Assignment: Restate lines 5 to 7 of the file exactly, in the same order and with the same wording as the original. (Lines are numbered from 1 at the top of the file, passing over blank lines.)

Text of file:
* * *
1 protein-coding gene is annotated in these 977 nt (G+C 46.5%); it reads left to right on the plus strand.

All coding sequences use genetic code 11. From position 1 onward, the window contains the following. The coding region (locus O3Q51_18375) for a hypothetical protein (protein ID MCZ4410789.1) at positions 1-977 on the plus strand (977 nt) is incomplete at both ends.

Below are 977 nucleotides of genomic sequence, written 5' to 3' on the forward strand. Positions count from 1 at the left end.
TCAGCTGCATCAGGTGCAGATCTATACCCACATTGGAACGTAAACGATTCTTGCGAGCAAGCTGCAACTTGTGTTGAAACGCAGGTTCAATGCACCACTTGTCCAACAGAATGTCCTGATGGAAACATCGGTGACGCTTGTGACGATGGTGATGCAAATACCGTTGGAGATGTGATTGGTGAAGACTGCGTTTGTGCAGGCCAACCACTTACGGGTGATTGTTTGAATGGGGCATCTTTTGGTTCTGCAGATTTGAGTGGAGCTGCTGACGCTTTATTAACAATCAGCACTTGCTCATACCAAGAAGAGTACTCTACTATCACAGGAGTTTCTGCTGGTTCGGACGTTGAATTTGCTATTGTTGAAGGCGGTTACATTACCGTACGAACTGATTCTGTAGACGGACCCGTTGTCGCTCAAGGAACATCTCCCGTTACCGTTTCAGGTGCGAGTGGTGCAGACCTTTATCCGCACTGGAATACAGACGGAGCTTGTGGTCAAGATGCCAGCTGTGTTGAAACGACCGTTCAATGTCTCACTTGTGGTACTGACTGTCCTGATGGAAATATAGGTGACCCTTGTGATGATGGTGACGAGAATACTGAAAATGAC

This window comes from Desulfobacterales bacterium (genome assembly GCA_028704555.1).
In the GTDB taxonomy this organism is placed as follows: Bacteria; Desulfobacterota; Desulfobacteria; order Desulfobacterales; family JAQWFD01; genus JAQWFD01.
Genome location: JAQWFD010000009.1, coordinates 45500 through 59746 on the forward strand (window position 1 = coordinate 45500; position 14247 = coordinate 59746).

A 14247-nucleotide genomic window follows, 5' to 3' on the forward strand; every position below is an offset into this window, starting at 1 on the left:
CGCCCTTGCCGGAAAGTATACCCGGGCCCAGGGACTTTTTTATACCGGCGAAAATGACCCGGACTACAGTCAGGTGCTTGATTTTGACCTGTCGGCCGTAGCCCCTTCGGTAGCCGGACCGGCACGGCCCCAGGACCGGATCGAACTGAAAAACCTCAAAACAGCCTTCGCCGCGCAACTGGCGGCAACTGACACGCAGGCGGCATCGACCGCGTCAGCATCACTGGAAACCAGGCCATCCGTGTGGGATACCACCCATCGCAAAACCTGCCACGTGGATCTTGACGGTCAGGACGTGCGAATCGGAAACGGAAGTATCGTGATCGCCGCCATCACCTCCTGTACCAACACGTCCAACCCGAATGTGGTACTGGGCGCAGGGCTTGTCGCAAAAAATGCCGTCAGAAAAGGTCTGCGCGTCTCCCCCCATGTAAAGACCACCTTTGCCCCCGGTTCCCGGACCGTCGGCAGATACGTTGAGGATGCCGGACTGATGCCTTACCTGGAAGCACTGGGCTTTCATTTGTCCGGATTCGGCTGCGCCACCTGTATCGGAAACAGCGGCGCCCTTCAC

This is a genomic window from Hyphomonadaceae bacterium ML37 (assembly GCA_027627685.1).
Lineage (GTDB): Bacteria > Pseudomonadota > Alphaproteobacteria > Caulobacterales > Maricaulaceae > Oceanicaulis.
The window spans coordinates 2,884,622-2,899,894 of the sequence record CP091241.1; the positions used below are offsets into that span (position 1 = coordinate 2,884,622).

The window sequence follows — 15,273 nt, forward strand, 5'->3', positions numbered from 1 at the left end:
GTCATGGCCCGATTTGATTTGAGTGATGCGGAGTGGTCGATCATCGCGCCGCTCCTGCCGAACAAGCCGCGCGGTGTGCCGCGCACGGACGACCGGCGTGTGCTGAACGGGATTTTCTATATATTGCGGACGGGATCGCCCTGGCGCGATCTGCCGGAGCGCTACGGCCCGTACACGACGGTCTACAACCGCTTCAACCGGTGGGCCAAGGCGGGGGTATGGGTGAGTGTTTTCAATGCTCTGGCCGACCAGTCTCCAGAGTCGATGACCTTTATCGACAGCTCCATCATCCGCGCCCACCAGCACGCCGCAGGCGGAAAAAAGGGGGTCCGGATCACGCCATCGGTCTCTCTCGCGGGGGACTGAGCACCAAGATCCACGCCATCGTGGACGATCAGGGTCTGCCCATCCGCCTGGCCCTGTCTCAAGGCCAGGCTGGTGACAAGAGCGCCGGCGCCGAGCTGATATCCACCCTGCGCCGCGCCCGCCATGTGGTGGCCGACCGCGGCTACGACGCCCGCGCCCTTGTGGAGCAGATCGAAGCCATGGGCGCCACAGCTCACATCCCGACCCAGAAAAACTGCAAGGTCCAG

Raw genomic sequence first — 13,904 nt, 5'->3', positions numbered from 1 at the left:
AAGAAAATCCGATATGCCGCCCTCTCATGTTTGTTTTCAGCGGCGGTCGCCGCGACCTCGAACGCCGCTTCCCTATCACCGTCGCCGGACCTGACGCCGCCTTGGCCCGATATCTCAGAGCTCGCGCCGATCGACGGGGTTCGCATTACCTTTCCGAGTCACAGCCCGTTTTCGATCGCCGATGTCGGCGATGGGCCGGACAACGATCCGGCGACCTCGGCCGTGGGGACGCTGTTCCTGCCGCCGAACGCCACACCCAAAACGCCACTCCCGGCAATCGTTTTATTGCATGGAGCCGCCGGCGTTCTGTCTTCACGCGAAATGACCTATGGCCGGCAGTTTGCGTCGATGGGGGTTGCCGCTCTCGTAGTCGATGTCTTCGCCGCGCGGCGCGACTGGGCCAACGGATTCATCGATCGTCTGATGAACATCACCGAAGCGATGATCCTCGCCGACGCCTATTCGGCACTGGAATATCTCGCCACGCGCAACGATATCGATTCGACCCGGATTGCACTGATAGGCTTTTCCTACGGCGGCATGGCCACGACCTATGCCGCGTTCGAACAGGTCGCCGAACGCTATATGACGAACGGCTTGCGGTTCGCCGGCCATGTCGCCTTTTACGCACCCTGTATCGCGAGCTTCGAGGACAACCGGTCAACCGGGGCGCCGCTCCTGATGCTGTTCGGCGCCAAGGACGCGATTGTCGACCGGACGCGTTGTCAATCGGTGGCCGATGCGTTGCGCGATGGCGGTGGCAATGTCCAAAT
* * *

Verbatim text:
This window comes from Desulfobacterales bacterium (genome assembly GCA_028704555.1).
In the GTDB taxonomy this organism is placed as follows: Bacteria; Desulfobacterota; Desulfobacteria; order Desulfobacterales; family JAQWFD01; genus JAQWFD01.
Genome location: JAQWFD010000009.1, coordinates 45500 through 59746 on the forward strand (window position 1 = coordinate 45500; position 14247 = coordinate 59746).